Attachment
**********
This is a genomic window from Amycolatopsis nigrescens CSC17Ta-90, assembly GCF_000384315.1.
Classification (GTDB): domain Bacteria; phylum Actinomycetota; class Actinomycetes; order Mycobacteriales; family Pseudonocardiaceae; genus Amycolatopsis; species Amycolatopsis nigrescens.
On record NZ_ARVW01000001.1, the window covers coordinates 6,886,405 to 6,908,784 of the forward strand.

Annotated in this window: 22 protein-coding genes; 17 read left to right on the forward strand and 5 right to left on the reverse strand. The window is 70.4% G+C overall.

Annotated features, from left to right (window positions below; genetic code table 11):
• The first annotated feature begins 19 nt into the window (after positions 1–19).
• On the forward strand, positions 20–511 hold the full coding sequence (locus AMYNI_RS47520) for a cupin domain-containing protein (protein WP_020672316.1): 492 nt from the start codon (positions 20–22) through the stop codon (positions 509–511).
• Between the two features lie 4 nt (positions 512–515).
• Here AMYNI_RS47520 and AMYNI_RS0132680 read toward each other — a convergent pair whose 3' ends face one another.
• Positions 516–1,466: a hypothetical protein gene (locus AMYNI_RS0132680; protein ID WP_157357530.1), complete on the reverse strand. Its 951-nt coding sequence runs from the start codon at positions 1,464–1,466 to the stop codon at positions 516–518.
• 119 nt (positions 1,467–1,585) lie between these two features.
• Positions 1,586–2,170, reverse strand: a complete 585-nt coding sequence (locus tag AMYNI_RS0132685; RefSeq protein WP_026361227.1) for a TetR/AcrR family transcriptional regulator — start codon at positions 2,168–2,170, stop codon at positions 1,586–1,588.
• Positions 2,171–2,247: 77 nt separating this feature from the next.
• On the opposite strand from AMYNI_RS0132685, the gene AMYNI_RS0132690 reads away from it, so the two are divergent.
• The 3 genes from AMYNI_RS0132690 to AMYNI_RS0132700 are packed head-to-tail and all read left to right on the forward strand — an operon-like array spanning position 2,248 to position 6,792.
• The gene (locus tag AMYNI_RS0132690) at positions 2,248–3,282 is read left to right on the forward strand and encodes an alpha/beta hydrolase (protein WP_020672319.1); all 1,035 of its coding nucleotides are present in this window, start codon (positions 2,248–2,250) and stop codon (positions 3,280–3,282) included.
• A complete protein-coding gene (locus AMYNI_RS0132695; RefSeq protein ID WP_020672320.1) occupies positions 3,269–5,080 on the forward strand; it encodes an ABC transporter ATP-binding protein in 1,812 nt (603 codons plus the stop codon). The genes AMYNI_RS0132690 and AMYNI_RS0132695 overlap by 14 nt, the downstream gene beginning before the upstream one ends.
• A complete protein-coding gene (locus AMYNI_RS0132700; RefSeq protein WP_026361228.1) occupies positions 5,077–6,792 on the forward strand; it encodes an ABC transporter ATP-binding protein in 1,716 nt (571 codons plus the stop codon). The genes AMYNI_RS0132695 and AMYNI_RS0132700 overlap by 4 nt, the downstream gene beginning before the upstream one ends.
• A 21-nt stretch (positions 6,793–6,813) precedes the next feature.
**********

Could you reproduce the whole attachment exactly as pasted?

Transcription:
This is a genomic window from Amycolatopsis nigrescens CSC17Ta-90, assembly GCF_000384315.1.
Classification (GTDB): domain Bacteria; phylum Actinomycetota; class Actinomycetes; order Mycobacteriales; family Pseudonocardiaceae; genus Amycolatopsis; species Amycolatopsis nigrescens.
On record NZ_ARVW01000001.1, the window covers coordinates 6,886,405 to 6,908,784 of the forward strand.

Annotated in this window: 22 protein-coding genes; 17 read left to right on the forward strand and 5 right to left on the reverse strand. The window is 70.4% G+C overall.

Annotated features, from left to right (window positions below; genetic code table 11):
• The first annotated feature begins 19 nt into the window (after positions 1–19).
• On the forward strand, positions 20–511 hold the full coding sequence (locus AMYNI_RS47520) for a cupin domain-containing protein (protein WP_020672316.1): 492 nt from the start codon (positions 20–22) through the stop codon (positions 509–511).
• Between the two features lie 4 nt (positions 512–515).
• Here AMYNI_RS47520 and AMYNI_RS0132680 read toward each other — a convergent pair whose 3' ends face one another.
• Positions 516–1,466: a hypothetical protein gene (locus AMYNI_RS0132680; protein ID WP_157357530.1), complete on the reverse strand. Its 951-nt coding sequence runs from the start codon at positions 1,464–1,466 to the stop codon at positions 516–518.
• 119 nt (positions 1,467–1,585) lie between these two features.
• Positions 1,586–2,170, reverse strand: a complete 585-nt coding sequence (locus tag AMYNI_RS0132685; RefSeq protein WP_026361227.1) for a TetR/AcrR family transcriptional regulator — start codon at positions 2,168–2,170, stop codon at positions 1,586–1,588.
• Positions 2,171–2,247: 77 nt separating this feature from the next.
• On the opposite strand from AMYNI_RS0132685, the gene AMYNI_RS0132690 reads away from it, so the two are divergent.
• The 3 genes from AMYNI_RS0132690 to AMYNI_RS0132700 are packed head-to-tail and all read left to right on the forward strand — an operon-like array spanning position 2,248 to position 6,792.
• The gene (locus tag AMYNI_RS0132690) at positions 2,248–3,282 is read left to right on the forward strand and encodes an alpha/beta hydrolase (protein WP_020672319.1); all 1,035 of its coding nucleotides are present in this window, start codon (positions 2,248–2,250) and stop codon (positions 3,280–3,282) included.
• A complete protein-coding gene (locus AMYNI_RS0132695; RefSeq protein ID WP_020672320.1) occupies positions 3,269–5,080 on the forward strand; it encodes an ABC transporter ATP-binding protein in 1,812 nt (603 codons plus the stop codon). The genes AMYNI_RS0132690 and AMYNI_RS0132695 overlap by 14 nt, the downstream gene beginning before the upstream one ends.
• A complete protein-coding gene (locus AMYNI_RS0132700; RefSeq protein WP_026361228.1) occupies positions 5,077–6,792 on the forward strand; it encodes an ABC transporter ATP-binding protein in 1,716 nt (571 codons plus the stop codon). The genes AMYNI_RS0132695 and AMYNI_RS0132700 overlap by 4 nt, the downstream gene beginning before the upstream one ends.
• A 21-nt stretch (positions 6,793–6,813) precedes the next feature.